The Rise Of A Start-Up Future

Last year, “Scrubs” star Zach Braff turned to the crowd funding website, Kickstarter, to make his second feature film, “Wish I Was Here”  and, in spite of his critics, the campaign was a rousing success. He got the money, and not from a corporation, or a production group … he got it from the fans.

And while Braff has certainly had some skepticism as to whether that funding was necessary, it’s the results you can’t argue with and what it is it signifies. In a very real way, the crowd funding of a major feature film implies something huge, a paradigm shift that, up until recently, economists could only dream about: a genuine shift in the means of production.

It sounds like overreaching at first, not to mention a little Marxist, but think about it for a second. The power to manufacture is shifting, and in a positive way; it allows for the creation and distribution of ideas and products that could never survive in a traditional market, and it’s all thanks to the Internet.

Kickstarter. Khanacademy, Reddit, Heck, even such vacuous platforms as Paypal and Youtube have allowed for the broad dissemination of money, concepts, and, thanks to the oncoming advent of the Age of 3D Printing, consumer goods. Only in this case, the catch is that the consumer and the producer are on a level playing field: they’re all people like you. These websites (and others), coupled with the nature of the web to build powerful intersectional communities have already begun to alter the economic climate, and it’s only going to lead to bigger and better shifts.

You can log onto and take university-quality courses on medicine, on history, on economics. You can design fully printable 3D models  and take tutorials  with free programs like Google Sketchup. You can publish a product or concept and pitch it to the public with Indiegogo or Kickstarter, and get it funded. Then you can take that product, and with a 3D printer (some as cheap as $1200, and only getting cheaper) and materials, you can print and distribute it.

That’s the entire production cycle, from start to finish, all on the Internet. Created by and for a likeminded community without corporate or government intervention. Pure ideas come to life. The implication here, if you’re willing to take advantage of it, is the dawn of a new age.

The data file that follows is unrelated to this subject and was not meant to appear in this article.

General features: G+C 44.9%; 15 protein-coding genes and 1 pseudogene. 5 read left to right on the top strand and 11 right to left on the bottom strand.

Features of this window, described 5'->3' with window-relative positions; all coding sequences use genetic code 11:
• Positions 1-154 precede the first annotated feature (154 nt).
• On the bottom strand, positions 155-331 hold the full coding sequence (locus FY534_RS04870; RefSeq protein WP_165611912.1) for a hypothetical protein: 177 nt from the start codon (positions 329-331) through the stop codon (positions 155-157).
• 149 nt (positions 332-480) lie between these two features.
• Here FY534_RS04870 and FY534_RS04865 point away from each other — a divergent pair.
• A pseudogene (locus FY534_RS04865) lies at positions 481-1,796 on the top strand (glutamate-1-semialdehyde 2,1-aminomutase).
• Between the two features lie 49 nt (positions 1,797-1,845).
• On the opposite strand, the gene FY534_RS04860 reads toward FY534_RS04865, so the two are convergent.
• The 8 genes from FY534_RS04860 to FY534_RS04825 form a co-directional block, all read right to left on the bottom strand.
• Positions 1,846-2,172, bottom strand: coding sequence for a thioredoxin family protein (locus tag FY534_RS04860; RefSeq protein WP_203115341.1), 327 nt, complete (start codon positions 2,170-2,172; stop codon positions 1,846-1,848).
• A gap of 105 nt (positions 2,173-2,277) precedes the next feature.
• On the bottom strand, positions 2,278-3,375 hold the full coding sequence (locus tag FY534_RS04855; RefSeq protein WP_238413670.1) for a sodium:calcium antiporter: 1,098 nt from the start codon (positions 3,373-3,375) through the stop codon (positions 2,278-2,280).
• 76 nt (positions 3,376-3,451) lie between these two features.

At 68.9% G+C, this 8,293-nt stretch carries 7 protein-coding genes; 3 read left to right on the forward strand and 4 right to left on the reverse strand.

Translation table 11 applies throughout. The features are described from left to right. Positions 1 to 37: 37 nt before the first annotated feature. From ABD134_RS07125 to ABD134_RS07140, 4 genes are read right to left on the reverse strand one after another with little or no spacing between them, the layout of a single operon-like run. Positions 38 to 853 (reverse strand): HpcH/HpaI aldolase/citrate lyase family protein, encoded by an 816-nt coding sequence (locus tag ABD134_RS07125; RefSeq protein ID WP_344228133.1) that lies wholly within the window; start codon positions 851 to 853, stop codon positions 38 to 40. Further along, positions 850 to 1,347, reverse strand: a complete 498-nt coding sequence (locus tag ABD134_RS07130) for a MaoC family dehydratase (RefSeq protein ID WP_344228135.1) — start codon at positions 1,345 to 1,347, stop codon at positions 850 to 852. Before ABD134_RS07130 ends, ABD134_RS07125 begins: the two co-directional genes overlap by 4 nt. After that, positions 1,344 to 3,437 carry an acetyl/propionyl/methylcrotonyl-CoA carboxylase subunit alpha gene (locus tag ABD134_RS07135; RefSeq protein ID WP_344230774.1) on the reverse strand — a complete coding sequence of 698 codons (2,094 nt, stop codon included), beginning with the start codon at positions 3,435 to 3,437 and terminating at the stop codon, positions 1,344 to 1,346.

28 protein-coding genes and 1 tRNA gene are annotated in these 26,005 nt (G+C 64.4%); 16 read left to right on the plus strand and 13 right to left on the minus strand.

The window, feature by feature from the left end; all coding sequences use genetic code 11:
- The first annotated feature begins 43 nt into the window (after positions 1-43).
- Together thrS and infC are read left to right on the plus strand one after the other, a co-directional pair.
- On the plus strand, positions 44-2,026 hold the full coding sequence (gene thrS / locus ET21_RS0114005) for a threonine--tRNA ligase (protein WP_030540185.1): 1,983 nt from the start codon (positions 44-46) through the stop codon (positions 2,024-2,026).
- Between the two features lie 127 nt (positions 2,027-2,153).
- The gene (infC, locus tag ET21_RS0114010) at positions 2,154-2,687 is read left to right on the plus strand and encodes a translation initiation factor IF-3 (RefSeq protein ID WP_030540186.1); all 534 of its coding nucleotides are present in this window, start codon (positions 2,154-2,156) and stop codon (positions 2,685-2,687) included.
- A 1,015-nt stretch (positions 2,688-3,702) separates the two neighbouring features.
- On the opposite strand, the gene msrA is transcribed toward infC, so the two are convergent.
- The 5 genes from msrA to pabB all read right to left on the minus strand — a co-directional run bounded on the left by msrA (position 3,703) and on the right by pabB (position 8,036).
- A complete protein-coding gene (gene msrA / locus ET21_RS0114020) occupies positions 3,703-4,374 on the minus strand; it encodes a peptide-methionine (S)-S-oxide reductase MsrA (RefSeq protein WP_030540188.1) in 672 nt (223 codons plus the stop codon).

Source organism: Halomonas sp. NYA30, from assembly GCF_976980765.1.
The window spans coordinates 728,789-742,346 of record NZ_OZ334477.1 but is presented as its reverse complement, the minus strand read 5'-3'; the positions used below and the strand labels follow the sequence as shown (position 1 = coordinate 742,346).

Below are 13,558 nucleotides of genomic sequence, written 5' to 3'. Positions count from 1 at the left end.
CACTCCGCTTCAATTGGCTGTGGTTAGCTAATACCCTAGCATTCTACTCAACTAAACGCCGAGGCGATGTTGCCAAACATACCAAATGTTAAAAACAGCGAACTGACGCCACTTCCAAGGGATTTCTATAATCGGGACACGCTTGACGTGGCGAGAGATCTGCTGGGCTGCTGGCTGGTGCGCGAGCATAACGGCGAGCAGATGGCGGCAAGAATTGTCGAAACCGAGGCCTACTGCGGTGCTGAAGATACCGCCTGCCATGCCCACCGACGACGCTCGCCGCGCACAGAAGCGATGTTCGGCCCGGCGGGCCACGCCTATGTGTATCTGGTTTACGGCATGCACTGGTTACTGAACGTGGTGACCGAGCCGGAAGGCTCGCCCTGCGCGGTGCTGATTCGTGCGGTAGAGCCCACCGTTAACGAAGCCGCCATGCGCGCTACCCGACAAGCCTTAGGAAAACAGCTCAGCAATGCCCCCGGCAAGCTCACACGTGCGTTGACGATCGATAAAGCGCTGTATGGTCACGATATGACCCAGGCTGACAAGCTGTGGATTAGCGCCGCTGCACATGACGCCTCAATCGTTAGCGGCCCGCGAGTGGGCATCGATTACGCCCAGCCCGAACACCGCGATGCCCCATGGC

An age of innovation.

Never before have people been able to share ideas and information so readily than today. Money and services can be exchanged with the click of a button, and that gives you the power. You aren’t helpless anymore.

Sure, there’s obviously still powerful corporations, and of course there are still laws  all the wannabe anarchists in their Guy Fawkes’ masks armed with Cody Wilson’s 3D printable guns in the world won’t be able to completely disarm the bureaucracy of the world  but you still have access to more means than anyone in history, and, frankly, that’s something you’re obligated to take advantage of.

You can have the answer to almost any question on your phone in seconds. You can look up tutorials to practically any legal (and most illegal) activity imaginable. You can convince strangers to give you money to fund your projects. And most importantly, you can make those projects happen, those projects can better people’s lives.

Any Anteater out there could start right now  you don’t have to be Zach Braff. Let’s say EDM is your passion  download some example tracks, watch some tutorials and take to your favorite recording software. A few months and a successful crowd funding campaign later, you could be a serious musician. Or maybe you want to change the way the world looks at your community, your religion, your culture. You have that capability. You could become a hacker, an artist, a politician, an inventor, and all you need is the drive.

All you have to do is try.


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